* * * * *
Many other packaged-products companies are doing things like putting the three-arrows symbol on products and labeling them ''recyclable.'' But environmentalists point out that virtually everything is recyclable with enough time and effort. They say adding labels like "recyclable" and "degradable" is a cheap way of looking green without getting involved in the hard work of reducing solid waste.
* * * * *
The conflict between image building and actual practice was highlighted at a recent exhibit in Washington called "Earth Tech." At the exhibit, companies like Du Pont and USX emphasized efforts like the use of bacteria to clean up contaminated waste sites and materials conservation through recycling.
But some environmentalists said the exhibit was an attempt to divert attention from the pollutants these big industrial companies emit in the course of their operations each year. Peter Bahouth, director of Greenpeace U.S.A., denounced it as "a slick opportunity for some companies to greenwash their dirt."

Greenwashing

May 20, 2001

Uneasy Being Green: Tourism Runs Wild
Major hotel chains, cruise ships and megaresorts have been underscoring their earth-friendly practices of late. Some of these enterprises do a commendable job of protecting the local environment, said Martha Honey, author of Ecotourism and Sustainable Development: Who Owns Paradise? But others are engaged in "greenwashing," promoting themselves as earth-friendly simply because they have small showerheads or do not wash guest towels every day.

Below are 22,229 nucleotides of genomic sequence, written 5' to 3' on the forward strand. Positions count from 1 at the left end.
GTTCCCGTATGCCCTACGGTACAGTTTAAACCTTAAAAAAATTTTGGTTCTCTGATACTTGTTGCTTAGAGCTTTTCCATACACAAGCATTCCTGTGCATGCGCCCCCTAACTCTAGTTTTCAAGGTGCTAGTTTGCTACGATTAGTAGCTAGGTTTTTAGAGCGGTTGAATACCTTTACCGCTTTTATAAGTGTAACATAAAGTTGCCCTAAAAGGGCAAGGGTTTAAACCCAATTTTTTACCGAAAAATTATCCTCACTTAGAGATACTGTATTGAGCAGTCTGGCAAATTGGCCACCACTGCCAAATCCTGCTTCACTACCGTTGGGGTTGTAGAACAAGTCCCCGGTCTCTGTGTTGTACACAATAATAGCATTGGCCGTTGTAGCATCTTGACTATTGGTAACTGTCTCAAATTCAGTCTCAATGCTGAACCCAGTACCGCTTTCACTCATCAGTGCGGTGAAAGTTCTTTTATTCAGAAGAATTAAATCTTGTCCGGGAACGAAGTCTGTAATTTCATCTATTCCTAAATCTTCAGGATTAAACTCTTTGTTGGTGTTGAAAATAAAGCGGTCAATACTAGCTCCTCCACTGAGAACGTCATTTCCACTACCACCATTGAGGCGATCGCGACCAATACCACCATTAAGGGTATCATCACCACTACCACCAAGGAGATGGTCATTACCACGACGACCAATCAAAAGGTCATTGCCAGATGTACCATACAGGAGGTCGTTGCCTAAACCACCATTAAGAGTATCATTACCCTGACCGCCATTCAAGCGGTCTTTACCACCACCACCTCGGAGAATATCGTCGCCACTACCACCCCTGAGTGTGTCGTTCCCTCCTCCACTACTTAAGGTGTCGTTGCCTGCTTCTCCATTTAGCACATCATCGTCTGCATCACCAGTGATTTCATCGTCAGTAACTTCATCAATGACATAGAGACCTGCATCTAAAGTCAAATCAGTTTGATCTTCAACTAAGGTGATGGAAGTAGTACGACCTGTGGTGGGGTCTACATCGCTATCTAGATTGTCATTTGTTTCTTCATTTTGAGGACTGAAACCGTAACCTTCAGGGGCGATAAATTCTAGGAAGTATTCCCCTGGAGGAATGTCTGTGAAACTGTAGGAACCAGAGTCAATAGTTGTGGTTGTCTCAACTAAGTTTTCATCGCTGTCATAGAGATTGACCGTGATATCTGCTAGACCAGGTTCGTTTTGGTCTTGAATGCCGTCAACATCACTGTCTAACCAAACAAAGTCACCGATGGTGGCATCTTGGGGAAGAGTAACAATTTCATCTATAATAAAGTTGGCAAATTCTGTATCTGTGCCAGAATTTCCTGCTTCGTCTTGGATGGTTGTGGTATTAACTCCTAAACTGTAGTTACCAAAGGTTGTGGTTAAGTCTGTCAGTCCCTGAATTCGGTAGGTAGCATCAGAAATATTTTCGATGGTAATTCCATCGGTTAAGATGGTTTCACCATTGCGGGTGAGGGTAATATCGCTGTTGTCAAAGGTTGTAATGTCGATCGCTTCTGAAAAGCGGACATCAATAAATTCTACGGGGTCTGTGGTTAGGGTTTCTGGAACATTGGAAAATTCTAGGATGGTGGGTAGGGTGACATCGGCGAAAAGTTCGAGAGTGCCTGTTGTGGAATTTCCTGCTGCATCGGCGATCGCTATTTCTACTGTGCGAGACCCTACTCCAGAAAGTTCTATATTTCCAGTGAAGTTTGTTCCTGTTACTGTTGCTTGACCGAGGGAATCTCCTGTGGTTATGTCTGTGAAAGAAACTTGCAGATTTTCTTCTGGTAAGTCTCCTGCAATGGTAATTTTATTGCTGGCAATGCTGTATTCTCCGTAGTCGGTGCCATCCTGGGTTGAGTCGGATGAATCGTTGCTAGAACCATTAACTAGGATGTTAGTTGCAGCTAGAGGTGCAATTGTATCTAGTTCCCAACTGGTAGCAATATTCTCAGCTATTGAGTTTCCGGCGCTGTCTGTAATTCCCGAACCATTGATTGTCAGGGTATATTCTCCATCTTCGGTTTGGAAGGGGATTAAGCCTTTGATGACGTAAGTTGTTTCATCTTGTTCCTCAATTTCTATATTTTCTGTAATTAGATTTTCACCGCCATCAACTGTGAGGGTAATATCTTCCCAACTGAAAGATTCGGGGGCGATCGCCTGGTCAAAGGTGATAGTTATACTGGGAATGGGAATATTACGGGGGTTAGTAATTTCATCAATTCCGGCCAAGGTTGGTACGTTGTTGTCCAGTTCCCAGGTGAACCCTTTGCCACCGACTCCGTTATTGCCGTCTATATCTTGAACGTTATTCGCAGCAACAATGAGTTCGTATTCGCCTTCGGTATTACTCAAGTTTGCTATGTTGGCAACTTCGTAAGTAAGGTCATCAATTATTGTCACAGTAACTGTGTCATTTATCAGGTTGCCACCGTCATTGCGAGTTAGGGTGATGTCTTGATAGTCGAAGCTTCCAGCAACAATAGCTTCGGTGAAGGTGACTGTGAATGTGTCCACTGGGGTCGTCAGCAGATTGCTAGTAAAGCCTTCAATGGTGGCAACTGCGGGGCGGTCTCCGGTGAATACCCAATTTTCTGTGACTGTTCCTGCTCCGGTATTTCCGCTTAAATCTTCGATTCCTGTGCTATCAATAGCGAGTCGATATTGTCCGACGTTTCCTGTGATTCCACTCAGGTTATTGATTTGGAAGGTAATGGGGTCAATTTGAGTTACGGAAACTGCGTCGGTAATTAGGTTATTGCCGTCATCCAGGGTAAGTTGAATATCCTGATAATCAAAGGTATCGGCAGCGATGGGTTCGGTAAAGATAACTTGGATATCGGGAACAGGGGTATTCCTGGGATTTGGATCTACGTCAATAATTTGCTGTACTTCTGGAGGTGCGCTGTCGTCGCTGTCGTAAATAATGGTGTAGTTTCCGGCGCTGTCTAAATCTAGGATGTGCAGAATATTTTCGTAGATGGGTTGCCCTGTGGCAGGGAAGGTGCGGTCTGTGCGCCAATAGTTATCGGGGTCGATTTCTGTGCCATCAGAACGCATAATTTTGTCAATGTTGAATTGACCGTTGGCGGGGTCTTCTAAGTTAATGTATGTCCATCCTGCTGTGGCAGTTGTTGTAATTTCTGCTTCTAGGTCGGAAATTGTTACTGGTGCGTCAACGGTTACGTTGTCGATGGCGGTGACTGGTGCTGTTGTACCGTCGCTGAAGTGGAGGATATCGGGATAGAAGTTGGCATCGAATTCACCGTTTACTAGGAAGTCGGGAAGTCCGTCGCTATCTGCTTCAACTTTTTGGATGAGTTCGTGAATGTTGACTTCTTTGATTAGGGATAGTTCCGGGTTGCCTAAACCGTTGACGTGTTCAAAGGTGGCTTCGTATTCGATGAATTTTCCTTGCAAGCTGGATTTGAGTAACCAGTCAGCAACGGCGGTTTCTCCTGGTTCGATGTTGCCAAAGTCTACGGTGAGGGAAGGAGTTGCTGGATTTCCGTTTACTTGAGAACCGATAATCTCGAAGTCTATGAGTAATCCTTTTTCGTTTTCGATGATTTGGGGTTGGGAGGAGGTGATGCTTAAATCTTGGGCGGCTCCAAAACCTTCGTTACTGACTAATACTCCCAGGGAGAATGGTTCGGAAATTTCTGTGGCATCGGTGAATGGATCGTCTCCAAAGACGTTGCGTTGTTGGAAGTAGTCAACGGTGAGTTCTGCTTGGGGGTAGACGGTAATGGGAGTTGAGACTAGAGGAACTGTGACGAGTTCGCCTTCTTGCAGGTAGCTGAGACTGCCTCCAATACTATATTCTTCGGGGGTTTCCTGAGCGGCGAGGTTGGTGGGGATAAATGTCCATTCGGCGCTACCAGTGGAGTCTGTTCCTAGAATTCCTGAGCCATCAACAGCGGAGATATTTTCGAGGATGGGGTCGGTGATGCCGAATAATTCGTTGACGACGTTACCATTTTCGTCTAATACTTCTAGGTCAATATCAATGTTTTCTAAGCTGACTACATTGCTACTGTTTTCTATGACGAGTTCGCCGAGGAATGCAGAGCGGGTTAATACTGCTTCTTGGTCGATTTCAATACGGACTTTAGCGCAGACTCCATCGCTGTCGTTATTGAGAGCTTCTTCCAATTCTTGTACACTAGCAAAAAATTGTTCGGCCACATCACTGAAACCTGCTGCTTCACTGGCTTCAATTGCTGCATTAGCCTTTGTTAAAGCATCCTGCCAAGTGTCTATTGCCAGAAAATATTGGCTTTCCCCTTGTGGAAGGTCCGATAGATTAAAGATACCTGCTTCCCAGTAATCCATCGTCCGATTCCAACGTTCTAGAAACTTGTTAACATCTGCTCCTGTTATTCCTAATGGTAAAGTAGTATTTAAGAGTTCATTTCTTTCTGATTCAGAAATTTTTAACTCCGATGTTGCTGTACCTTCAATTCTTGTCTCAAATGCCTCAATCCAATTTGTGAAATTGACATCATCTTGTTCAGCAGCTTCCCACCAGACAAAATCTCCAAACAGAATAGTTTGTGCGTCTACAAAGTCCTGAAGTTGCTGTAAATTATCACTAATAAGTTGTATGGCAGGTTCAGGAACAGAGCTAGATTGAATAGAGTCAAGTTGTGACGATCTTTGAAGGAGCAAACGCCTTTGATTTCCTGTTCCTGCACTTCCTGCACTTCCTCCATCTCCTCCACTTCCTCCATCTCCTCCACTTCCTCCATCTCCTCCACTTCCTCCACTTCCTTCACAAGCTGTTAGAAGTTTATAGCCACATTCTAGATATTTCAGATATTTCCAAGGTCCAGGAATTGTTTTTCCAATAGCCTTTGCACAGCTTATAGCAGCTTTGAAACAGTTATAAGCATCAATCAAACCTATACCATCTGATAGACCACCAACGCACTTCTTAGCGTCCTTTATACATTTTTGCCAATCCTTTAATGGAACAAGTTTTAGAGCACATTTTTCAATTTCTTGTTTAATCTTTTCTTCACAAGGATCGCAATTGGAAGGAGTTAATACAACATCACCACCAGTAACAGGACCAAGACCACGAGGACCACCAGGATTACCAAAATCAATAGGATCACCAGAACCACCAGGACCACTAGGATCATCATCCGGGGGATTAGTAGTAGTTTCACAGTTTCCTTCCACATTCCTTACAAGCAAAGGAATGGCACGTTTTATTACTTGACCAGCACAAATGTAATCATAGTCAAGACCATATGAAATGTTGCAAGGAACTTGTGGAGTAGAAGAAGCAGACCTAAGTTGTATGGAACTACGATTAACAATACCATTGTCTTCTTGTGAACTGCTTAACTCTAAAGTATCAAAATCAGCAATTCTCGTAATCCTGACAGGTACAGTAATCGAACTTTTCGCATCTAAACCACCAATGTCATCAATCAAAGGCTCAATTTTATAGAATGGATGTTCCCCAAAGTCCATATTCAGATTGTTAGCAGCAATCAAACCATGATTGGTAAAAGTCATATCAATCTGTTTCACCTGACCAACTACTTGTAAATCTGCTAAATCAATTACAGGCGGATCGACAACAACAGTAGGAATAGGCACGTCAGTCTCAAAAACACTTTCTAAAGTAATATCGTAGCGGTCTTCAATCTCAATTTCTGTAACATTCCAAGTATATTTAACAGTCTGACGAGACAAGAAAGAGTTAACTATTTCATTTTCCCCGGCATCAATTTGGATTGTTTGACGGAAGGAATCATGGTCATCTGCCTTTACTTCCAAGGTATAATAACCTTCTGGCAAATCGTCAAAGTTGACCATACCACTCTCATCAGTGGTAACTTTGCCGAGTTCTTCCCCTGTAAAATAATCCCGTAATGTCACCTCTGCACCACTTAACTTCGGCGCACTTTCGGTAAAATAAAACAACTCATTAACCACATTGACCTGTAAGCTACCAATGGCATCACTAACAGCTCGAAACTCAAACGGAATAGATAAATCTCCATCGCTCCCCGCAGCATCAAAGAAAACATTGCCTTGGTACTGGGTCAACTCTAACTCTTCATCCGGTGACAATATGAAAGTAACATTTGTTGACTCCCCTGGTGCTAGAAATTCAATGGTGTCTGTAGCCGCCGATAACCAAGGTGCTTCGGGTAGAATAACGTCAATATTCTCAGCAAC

Harry Truman

May 20, 1934

harry-truman.jpgMissouri Political Leaders Have Already Selected Their Candidates [For Senate]
Tom J. Pendergast, head of the Kansas City machine, then turned to Harry S. Truman, presiding judge of the Jackson County Court. Truman accepted and the gage of battle was thrown down.

But within the past few days there has been a growing sentiment in favor of John J. Cochran, Representative from St. Louis. [Jacob L. "Tuck"] Milligan's candidacy did not strike much fire. Truman is little known and his only strength is that given him by Pendergast in Kansas City.

Our Archives

"¢ Volume I: Barack Obama, Microsoft, iPod
"¢ Volume II: Hillary Clinton, Starbucks, Donald Trump
"¢ Volume III: JFK, Microwave Oven, the Internet
"¢ Volume IV: Larry David, Drudge Report, Digital Camera
"¢ Volume V: Walkman, Osama bin Laden, Iowa Caucuses
"¢ Volume VI: Times Square, Marijuana, Googling
"¢ Volume VII: Lance Armstrong, Aerosmith, Gatorade
"¢ Volume VIII: Bob Dylan, New York Jets, War on Terror
"¢ Volume IX: Hedge Fund, White Collar Crime, John Updike
"¢ Volume X: E-mail, Bruce Springsteen, George Steinbrenner
"¢ Volume XI: RFK, the Olsen Twins, Digg
"¢ Volume XII: Jerry Seinfeld, Lee Harvey Oswald, Don Mattingly
"¢ Volume XIII: Arnold Schwarzenegger, Taxicab, Hippies
"¢ Volume XIV: Digital Watch, Prozac, David Hasselhoff
"¢ Volume XV: George Clooney, Golden Gate Bridge, Toyota Prius
"¢ Volume XVI: Woody Allen, The Titanic, The Beastie Boys
"¢ Volume XVII: New York Edition
"¢ Volume XVIII: Sports Edition
"¢ Volume XIX: TV Edition
"¢ Volume XX: Wrestlemania, Phil Knight, My Two Dads
"¢ Volume XXI: Books on Tape, Condoleezza Rice, Tina Fey
"¢ End of 2007: Greatest Hits
"¢ Volume XXII: John McCain, American Gladiators, Dianetics
"¢ Volume XXIII: Barbara Bush, Sports Illustrated, The Daily Show
"¢ Volume XXIV: "I Have A Dream" speech, Mitt Romney, Game Boy
"¢ Volume XXV: Randy Moss, Regis Philbin, Valentine's Day
"¢ Volume XXVI: Yoko Ono, Universal Health Care, Tom Coughlin
"¢ Volume XXVII: The U.S. Presidential Candidates
"¢ Volume XXVIII: Superdelegates, HD DVD, Spud Webb
"¢ Volume XXIX: Academy Awards Edition
"¢ November 3, 2007: Appearance on NPR Weekend Edition Saturday

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March 3, 2008 - 7:00am